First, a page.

source : www.news.com.au
The Fed’s decision to keep interest rates between 5.25 and 5.5 percent gives policymakers time to “assess additional information and its implications for monetary policy,” the central bank said in a statement.
Despite the lack of monetary tightening, the United States still has a long way to go to sustainably return inflation to the long-term target of two percent, Fed Chairman Jerome Powell said at a news conference on Wednesday.
He added that the Fed is “not thinking about rate cuts at all right now.”
The Fed’s widely expected decision to hold rates steady marks the first time officials have done so at two consecutive meetings since they began tightening monetary policy last year.
The US central bank added that future decisions on policy strengthening would “take into account the cumulative tightening of monetary policy, the lag with which monetary policy affects economic activity and inflation, and economic and financial developments.”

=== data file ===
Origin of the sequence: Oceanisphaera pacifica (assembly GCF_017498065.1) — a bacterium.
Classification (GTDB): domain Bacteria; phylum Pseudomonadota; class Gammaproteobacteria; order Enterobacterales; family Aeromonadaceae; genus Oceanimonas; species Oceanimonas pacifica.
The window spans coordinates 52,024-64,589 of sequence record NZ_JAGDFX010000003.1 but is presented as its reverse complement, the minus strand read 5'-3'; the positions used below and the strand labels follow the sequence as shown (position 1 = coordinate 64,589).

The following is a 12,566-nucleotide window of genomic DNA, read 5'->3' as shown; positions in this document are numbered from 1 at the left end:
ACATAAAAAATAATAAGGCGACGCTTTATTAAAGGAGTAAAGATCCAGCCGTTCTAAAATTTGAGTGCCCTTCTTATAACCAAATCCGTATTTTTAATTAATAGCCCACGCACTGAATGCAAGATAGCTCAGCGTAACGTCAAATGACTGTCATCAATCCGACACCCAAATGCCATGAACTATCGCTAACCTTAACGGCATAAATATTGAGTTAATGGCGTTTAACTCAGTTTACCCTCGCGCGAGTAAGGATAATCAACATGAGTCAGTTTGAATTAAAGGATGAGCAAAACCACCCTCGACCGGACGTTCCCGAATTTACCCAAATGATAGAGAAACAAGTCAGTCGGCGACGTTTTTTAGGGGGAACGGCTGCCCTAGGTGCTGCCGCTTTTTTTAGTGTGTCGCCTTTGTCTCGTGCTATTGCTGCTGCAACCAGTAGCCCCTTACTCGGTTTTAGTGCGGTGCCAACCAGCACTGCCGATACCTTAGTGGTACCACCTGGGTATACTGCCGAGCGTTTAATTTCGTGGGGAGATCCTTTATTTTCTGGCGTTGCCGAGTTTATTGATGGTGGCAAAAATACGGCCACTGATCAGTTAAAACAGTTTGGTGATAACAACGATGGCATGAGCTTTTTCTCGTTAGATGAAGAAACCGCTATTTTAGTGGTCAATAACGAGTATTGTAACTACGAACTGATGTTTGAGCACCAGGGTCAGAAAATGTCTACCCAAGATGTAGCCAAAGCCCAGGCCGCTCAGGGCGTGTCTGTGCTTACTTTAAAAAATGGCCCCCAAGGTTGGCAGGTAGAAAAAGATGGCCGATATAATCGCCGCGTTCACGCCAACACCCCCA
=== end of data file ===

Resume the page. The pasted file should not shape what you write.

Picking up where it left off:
– Strong growth –
Since peaking above 7 percent in June last year, inflation, as measured by the Fed’s preferred benchmark, has fallen by more than half, although it remains firmly above 3 percent.
Many analysts, including those at the Fed, predicted that the United States would enter a recession this year due to the rapid pace of interest rate increases.
When the Fed raises rates, it increases the cost of borrowing from the bank, which should dampen economic activity and weaken the labor market.
But despite its aggressive monetary tightening, the Fed noted that “economic activity grew at a robust pace in the third quarter.”
Job growth remains strong and the unemployment rate has remained low, the report said.
The Fed’s move is likely to raise expectations that it is done raising rates and is heading for an extended pause.
– Rising interest rates –
Despite a recent series of strong economic data, the Fed’s interest rate decision has become easier due to the rise in yields on longer-term government bonds.
While the Fed’s key short-term rate mainly influences the interest rates offered by banks, Treasury yields determine “everything from mortgage rates to corporate and municipal bond yields,” KPMG chief economist Diane Swonk wrote in a recent note to customers.
The Fed is “attentive to the rise in longer-term interest rates, which have contributed to a tightening of broader financial conditions since the summer,” Powell said.
source : www.news.com.au